As a child becomes more self-aware and able to concentrate, she also grows toward meditation and devotion, or Dhayana. The goal of meditation is not thinking about nothing at all, it is to make the thoughts conscious. Meditation is something that becomes much easier with practice and kids catch on quickly! Meditation can be as simple as picking something to think about. With kids, I often encourage them to think about their happiness place. The place where they want to be more than anywhere else in the whole world. I ask them to think about that place and only that place. Not just the name of it, but it’s sights, sounds, smells, and textures. I encourage them to let these pieces of this favorite place fill their mind until there is no room for anything else. There is no room for worry or sadness, only happiness associated with their favorite place. Once kids experience the state of peace that comes with meditation, they want to experience it again and again for longer stretches of time. Maybe their first mental visit to their favorite place lasts just two minutes. Eventually it might last ten! The first time they visit their favorite place in their mind, you may need to ask lots of questions about the place to guide them there. As they visit again and again, slowly fade out the questions until they can reach their favorite place just by being prompted to go there. That’s dhayana.

All of this growth, self-awareness, mental work, and physical practice help us travel on a journey. That journey moves us ever closer to one state – the ultimate – the eighth limb of Yoga – Samadhi or union. All of Yoga brings kids (and adults) closer to this experience of oneness where we recognize ourselves in others, and in the divine. Here’s where the waters can get muddy. ‘Union with the divine’ is where some people find the misconception of Yoga being linked to a religious or spiritual practice. This misconception leads many kids’ Yoga teachers to call their classes things like “movement and breath learning”. The word “divine” has been linked to words like ‘God’ for centuries. We as Yoga teachers aren’t going to change that. What we can do is work to demystify the yogic context of divine. In my kids’ Yoga classes, ‘divine’ is a feeling. “I feel divine.” Meaning “I feel peaceful. I feel happy. I feel euphoric.” To unite with the divine then is to become one with the feelings of happiness and peace. That is not that we experience only happiness, but that we allow these feelings to fill us completely when we do experience them. To let these feelings take over the moment in which we experience them. Kids are great at this! They scream, cry, and laugh in sheer delight. Encourage it!! This is an expression of living in unity with the divine. A child who is grinning from ear to ear is experiencing her moment of Samadhi.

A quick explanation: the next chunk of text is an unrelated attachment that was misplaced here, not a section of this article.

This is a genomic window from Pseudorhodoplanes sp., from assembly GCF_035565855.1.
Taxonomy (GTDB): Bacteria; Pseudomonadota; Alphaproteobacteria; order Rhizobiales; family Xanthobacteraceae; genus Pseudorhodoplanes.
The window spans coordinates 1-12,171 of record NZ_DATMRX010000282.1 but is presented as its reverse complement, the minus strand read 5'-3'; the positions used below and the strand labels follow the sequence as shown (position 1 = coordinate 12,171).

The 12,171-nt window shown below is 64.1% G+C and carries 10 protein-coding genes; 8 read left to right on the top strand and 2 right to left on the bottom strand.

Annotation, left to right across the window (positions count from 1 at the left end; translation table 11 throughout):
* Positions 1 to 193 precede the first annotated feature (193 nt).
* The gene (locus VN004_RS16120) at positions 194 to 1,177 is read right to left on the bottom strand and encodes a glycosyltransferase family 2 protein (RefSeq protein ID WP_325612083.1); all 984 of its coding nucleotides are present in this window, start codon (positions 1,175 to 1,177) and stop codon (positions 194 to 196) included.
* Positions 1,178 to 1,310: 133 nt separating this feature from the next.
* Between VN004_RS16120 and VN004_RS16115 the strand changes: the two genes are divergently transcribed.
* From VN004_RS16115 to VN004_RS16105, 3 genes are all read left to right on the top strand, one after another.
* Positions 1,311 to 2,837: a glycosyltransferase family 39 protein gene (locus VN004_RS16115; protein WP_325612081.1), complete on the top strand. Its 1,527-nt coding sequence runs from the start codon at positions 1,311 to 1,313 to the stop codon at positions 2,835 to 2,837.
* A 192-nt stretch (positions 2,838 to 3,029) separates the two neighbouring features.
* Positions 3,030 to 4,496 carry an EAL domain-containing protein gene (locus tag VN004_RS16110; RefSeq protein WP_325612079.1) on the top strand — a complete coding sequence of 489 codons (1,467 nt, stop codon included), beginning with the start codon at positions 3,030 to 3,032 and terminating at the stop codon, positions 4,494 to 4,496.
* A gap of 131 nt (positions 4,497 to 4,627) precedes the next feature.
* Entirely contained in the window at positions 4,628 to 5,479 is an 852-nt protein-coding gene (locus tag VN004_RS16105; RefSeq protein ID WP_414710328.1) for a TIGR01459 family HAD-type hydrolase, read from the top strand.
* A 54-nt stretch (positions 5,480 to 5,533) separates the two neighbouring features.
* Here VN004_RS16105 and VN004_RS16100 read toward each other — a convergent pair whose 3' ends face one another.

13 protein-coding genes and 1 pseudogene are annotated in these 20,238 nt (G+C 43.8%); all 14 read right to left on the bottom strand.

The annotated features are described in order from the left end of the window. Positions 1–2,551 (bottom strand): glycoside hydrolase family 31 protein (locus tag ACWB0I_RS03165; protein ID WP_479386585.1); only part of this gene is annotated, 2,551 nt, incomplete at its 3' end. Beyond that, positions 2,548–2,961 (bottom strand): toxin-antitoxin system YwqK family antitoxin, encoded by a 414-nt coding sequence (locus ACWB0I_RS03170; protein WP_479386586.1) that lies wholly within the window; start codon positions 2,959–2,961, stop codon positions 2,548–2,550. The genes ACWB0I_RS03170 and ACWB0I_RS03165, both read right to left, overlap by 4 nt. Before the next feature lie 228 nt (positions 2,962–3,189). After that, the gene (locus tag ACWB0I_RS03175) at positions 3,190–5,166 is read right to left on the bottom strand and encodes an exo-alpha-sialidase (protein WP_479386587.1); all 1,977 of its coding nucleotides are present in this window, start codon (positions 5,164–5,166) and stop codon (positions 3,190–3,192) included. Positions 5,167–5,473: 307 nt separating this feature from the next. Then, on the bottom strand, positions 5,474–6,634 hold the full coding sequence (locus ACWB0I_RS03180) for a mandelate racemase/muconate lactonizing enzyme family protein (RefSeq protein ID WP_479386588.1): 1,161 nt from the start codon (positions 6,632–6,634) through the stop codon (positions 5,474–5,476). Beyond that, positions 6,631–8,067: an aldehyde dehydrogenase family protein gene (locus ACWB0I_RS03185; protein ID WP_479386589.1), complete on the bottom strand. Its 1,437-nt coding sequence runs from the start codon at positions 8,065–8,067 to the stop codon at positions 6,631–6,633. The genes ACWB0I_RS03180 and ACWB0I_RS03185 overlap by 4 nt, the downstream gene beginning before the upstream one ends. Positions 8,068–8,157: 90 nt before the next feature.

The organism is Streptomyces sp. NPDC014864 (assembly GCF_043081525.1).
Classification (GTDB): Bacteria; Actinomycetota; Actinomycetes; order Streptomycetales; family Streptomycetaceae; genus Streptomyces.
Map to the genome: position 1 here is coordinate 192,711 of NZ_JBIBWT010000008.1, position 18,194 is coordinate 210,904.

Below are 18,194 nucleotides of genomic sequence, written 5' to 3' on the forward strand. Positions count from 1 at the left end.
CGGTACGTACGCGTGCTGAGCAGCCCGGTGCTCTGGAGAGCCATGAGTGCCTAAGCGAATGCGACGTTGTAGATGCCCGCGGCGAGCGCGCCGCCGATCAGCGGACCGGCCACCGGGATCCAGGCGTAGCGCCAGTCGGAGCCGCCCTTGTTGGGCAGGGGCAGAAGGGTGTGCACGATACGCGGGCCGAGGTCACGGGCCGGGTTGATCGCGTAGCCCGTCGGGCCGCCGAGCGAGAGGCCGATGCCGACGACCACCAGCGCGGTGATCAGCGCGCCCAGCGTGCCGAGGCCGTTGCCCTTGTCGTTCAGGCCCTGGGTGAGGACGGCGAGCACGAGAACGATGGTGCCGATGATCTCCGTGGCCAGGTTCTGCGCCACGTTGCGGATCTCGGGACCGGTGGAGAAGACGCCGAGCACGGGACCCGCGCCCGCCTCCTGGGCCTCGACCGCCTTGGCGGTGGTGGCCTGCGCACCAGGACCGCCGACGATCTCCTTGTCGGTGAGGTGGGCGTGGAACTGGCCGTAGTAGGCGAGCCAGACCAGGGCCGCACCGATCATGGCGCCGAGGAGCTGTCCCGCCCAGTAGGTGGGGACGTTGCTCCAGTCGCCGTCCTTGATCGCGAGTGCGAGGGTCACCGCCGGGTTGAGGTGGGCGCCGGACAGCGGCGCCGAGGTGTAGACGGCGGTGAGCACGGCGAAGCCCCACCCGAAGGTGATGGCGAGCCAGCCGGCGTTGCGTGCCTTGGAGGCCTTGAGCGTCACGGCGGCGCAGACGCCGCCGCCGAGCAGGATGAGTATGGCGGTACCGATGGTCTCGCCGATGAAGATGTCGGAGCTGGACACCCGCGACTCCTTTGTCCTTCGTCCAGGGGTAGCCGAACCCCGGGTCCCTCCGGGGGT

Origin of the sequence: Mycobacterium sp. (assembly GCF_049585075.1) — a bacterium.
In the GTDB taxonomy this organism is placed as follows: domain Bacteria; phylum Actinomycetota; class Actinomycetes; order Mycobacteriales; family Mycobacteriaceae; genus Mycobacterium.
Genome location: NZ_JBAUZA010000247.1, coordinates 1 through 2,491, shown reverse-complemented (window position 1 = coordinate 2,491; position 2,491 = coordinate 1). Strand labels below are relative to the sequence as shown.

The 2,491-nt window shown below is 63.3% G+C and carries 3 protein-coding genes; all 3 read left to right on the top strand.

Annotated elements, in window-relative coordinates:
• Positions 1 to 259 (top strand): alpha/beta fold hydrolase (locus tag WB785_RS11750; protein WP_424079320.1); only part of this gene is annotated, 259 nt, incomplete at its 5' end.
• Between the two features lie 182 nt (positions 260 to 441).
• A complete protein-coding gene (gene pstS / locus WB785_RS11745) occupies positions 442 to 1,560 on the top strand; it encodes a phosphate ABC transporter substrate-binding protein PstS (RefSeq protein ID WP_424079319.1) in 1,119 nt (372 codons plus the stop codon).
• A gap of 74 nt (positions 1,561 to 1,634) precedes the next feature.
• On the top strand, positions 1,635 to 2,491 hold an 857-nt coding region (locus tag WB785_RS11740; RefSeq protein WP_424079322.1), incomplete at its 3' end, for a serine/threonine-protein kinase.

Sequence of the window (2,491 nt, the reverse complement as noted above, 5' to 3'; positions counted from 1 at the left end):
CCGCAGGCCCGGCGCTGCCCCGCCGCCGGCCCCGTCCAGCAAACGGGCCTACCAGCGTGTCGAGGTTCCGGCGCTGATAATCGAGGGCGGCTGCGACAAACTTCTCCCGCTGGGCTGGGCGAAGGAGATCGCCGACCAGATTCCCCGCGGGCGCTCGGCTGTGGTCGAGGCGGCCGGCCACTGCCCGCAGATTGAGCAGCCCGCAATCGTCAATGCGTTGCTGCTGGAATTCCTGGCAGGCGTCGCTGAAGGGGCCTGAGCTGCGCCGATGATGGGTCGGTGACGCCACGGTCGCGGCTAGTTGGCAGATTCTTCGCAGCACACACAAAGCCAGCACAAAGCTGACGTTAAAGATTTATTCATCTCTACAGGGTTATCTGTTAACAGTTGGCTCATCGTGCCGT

Want to do an entire unit on the Yoga Octopus? Just devote a couple of classes to each limb of the eight-fold path. Find and print coloring pages featuring an octopus. Label each of the octopus’ legs with one of the paths and have color in part of the leg representing the path they worked on that day in class. At the end of the unit, they have a great visual take-home to remind them there are many parts that make up one yoga, one peaceful union, one world made up of peaceful children.

 

 

 

 

 

 

 

 

 

 

5 Games to Improve Coordination